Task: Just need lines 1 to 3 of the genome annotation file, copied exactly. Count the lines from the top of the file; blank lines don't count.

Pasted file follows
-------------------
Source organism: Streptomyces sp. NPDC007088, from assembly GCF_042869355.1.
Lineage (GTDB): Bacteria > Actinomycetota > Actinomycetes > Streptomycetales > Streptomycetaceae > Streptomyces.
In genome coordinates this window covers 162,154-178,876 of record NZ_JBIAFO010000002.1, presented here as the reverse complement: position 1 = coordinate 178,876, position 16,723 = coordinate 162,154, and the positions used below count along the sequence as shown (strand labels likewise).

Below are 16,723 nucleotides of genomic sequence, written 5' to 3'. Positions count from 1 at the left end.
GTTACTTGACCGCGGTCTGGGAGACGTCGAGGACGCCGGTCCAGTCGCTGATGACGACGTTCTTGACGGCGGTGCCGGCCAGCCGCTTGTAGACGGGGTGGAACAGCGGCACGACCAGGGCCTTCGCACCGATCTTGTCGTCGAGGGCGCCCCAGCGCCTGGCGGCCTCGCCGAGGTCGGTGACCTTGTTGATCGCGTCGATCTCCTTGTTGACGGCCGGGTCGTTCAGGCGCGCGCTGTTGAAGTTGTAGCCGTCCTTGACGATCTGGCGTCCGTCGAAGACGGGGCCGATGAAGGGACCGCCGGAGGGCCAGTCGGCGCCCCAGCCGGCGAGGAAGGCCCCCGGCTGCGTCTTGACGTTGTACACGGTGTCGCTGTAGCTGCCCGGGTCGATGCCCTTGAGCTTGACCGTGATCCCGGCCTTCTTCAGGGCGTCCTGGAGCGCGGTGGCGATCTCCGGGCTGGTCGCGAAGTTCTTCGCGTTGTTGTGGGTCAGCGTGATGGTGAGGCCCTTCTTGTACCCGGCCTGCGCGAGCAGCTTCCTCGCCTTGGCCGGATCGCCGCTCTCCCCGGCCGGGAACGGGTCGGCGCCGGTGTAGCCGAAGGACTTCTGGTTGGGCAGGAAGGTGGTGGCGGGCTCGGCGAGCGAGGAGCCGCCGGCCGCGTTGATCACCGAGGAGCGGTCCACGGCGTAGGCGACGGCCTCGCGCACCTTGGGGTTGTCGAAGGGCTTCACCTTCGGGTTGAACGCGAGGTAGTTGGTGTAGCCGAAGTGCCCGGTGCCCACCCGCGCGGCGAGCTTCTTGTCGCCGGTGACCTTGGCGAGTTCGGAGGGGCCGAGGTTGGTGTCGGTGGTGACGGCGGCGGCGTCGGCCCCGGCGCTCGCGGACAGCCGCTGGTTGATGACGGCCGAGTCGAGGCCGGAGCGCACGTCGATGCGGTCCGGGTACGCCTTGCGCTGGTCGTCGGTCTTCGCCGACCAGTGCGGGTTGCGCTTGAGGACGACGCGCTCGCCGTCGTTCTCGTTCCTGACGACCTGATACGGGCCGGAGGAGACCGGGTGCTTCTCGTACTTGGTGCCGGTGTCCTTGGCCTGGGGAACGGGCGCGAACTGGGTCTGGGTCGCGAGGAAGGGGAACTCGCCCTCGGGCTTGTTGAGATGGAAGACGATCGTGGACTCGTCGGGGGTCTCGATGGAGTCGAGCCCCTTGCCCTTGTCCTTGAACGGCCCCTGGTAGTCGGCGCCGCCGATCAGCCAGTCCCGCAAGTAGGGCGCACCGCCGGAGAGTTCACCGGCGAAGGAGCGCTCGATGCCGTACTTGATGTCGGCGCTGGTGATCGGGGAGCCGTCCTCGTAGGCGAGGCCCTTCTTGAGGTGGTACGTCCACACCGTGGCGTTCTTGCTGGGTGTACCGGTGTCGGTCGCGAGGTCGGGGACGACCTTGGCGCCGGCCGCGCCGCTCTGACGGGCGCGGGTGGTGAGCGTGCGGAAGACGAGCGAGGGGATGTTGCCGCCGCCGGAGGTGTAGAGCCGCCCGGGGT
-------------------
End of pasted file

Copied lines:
Source organism: Streptomyces sp. NPDC007088, from assembly GCF_042869355.1.
Lineage (GTDB): Bacteria > Actinomycetota > Actinomycetes > Streptomycetales > Streptomycetaceae > Streptomyces.
In genome coordinates this window covers 162,154-178,876 of record NZ_JBIAFO010000002.1, presented here as the reverse complement: position 1 = coordinate 178,876, position 16,723 = coordinate 162,154, and the positions used below count along the sequence as shown (strand labels likewise).